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The Hard-to-Find Product People Swear Makes the Flakiest Pie Crust

Bon Appetit / November 2016

This Canadian Mom-staple is popping up in far posher places

Canadians know Tenderflake lard in an instant: It’s a square pound of snow-white lard in a bright yellow box in the local grocery store’s baking aisle. Moms and grandmas have been stockpiling this lard—rendered pig fat, the highest grade from near the loin and kidneys—in pantries for generations. My own mom, right off the top of her head, offers the only acceptable way to make flaky pie dough: “A pound of Tenderflake, cut into half-inch cubes, then stir in six cups flour. Add a cold egg, a dash of vinegar, and a cup of the coldest water you can find,” she says proudly. “Don’t over-mix! Then divide into six balls for six pies.” (Six pies?! I ask. But that’s nothing: “Once I made 30.”)

Never even heard of Tenderflake? Well, no wonder: the product is proudly Canadian and not readily available in the U.S. Plus, Tenderflake advertises its more consumer-friendly frozen pie shells but not the secret to their flaky goodness, the less-appetizing “pure lard” that Slate magazine called “a ridiculously hard sell.” And lastly, you could blame broader trends and the obesity crisis: “Fats—animal fats in particular—have been vilified over the past century as we struggle with our collective health,” reads Lard: The Lost Art of Cooking with Your Grandmother’s Secret Ingredient. In 1960, Crisco appeared as a vegetable-based alternative and by the 1980s, margarine and spreads like I Can’t Believe It’s Not Butter! hogged the fat spotlight instead.

Just like butter before it—remember its decade of bad press?—lard is cycling back into vogue. At Le Coucou in New York City, executive pastry chef Daniel Skurnick is busy incorporating lard into recipes where butter just won’t do: “The best butters you can find are still just 80-something-percent fat—the rest is water, which produces steam,” he explains. Lard is nearly 100% fat—mostly monounsaturated, trans-fat free—and with a much higher melting point. “That means you’re almost frying your pie dough from the inside out, which is as delicious as it sounds,” says Skurnick. (Also sounds excessive, but hey, at least lard is lower in saturated fat than butter…) “That’s not why I use it—I’m only here for the crispiness,” says the pastry chef.)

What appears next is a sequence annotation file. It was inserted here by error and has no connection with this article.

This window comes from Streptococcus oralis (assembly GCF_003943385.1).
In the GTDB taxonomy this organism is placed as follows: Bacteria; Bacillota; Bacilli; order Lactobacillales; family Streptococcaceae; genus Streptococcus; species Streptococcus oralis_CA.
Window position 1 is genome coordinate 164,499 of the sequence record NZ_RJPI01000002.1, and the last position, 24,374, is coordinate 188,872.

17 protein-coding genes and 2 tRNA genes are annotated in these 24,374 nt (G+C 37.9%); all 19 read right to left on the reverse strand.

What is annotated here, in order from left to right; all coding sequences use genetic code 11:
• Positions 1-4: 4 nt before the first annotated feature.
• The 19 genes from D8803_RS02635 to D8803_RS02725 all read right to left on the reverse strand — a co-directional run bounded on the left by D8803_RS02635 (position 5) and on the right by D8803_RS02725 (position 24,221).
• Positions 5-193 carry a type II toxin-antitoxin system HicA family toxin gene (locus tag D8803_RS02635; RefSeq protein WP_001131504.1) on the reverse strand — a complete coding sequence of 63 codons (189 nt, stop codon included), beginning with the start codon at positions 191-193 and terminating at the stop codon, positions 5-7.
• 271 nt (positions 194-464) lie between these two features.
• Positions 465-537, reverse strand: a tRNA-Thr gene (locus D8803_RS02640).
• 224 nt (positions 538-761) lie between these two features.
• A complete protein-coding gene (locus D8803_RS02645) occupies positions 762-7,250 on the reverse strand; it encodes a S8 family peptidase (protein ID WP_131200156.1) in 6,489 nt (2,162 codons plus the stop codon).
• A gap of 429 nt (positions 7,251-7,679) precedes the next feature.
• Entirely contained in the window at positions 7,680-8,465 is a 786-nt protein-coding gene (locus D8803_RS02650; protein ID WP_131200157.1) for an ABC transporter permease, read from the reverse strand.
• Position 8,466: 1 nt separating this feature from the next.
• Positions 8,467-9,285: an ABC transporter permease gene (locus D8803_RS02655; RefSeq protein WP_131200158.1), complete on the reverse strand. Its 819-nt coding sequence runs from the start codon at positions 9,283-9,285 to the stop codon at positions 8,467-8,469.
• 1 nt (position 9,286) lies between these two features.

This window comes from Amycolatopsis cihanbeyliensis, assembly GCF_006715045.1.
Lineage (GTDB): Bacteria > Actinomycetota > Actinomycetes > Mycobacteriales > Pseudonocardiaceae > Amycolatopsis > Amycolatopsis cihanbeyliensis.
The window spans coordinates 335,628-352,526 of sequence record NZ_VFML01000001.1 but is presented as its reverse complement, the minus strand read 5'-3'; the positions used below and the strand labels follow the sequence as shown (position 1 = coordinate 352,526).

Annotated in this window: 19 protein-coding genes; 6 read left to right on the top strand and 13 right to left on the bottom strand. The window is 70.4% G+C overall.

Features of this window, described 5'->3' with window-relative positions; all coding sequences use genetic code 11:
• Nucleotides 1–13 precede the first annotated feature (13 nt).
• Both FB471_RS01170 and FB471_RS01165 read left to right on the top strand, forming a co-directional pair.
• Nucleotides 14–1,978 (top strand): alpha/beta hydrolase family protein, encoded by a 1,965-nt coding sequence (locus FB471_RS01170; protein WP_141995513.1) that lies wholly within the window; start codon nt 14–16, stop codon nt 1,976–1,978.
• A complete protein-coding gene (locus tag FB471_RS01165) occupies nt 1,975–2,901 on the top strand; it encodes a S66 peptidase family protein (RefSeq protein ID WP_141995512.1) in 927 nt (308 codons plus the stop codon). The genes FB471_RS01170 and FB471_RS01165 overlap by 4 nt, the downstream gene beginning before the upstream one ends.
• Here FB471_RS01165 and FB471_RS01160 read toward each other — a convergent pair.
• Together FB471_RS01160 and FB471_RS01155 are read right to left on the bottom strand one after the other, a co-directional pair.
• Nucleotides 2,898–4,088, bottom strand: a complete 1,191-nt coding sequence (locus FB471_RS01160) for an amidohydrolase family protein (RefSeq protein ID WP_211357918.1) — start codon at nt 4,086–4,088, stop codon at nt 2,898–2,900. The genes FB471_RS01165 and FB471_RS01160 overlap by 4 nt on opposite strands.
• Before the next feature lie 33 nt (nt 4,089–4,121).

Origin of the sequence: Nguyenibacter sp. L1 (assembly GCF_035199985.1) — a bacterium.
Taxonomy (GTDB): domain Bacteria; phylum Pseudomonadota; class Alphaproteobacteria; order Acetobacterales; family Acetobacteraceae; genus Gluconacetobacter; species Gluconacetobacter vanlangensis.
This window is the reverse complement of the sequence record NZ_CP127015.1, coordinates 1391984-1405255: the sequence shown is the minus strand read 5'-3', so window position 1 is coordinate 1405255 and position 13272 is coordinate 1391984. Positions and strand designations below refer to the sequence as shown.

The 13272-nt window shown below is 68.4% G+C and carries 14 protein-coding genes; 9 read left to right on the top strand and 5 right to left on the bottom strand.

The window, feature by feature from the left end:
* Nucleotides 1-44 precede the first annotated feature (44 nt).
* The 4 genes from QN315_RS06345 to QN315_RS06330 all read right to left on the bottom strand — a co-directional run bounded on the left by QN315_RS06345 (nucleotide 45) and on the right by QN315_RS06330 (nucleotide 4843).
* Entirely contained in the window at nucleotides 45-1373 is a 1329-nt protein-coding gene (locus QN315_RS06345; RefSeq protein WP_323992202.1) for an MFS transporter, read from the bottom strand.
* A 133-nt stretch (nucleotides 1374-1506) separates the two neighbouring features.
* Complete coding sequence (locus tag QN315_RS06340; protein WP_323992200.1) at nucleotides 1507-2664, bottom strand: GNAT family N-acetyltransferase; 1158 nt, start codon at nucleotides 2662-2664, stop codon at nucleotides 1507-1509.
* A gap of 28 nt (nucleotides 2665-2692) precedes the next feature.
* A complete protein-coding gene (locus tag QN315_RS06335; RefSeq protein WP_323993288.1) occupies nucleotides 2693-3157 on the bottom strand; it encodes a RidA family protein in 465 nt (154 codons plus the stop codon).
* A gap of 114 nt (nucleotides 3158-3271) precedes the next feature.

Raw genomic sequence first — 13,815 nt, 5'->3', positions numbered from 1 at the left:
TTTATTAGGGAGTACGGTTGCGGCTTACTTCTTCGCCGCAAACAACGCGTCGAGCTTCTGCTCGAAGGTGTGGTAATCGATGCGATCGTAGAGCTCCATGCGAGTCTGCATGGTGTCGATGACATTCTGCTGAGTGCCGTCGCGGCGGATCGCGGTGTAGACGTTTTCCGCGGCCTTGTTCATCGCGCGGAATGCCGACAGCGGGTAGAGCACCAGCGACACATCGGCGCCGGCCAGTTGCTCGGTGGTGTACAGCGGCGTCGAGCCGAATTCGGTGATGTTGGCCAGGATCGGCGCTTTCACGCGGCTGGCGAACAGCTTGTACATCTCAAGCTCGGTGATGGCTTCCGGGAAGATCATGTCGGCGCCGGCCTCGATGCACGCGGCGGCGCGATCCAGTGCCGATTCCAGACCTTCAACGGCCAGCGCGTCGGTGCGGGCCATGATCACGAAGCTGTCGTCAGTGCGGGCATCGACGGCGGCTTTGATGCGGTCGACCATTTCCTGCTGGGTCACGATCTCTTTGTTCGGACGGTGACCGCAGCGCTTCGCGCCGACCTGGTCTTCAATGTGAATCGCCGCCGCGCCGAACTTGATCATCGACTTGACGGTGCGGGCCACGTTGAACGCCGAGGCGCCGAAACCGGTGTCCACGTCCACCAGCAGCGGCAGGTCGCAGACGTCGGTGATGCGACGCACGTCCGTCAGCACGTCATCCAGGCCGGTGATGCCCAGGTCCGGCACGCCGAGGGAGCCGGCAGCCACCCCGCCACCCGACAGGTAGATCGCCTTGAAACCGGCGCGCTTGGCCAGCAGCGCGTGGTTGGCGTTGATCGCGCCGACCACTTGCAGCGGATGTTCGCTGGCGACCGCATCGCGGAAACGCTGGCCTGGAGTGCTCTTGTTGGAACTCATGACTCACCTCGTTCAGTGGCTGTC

Home chefs have long felt the very same way. Kate Edwards, a photographer based in New York and LA, had her grandmother share her baking secrets “before she got too old to remember.” The secret to making pie crusts “the perfect combo of buttery and flaky,” it turned out, was Tenderflake. Grandma, who lives in Michigan and visits Canada often, ships down a crate of the yellow boxes that Edwards keeps stockpiled in her freezer. “It’s pretty much all I have in there. Some frozen steaks, ice, and fifteen boxes of Tenderflake.”

But without “grandma as a hookup,” as Edward calls it, getting your hands on large quantities of lard isn’t as easy as you might think. When chef Silvia Barban moved to the U.S. from Northern Italy, she was shocked by how difficult lard is to locate, even in foodie havens like New York City. “I’ve lived here four years and still don’t find lard every time I go to the market,” says the chef from Brooklyn’s new LaRina Pastificio & Vino restaurant. Barban needs lard for her piadina, Italian flat bread, and lard—or as the Italians more eloquently call it, lardo—is the secret keeping it soft and flaky.

Barban’s heard the murmurs of a better way though: “I keep hearing about this Canadian brand and I’m doing research now as to how I can get it,” she says of Tenderflake. Unlike an 8-ounce artisanal farmer’s market version, with what Skurnick calls “a distinctive porkiness to it,” Tenderflake is standardized, cleaner and neutral-tasting. “Tenderflake is more processed—and I don’t mean that in a bad way,” he says.

The product is available on Amazon—currently for a monstrous $12.78 a box, while it retails on Canadian shelves for $3 CAN—so chefs like Skurnick are getting the good stuff by having it shipped by friends wherever possible or the old-fashioned way of a day trip over the boarder. “I’m originally from upstate New York,” he explains, “so everyone would just drive across the border. The kids would get Molson XXX and the Moms would stock up on Tenderflake.”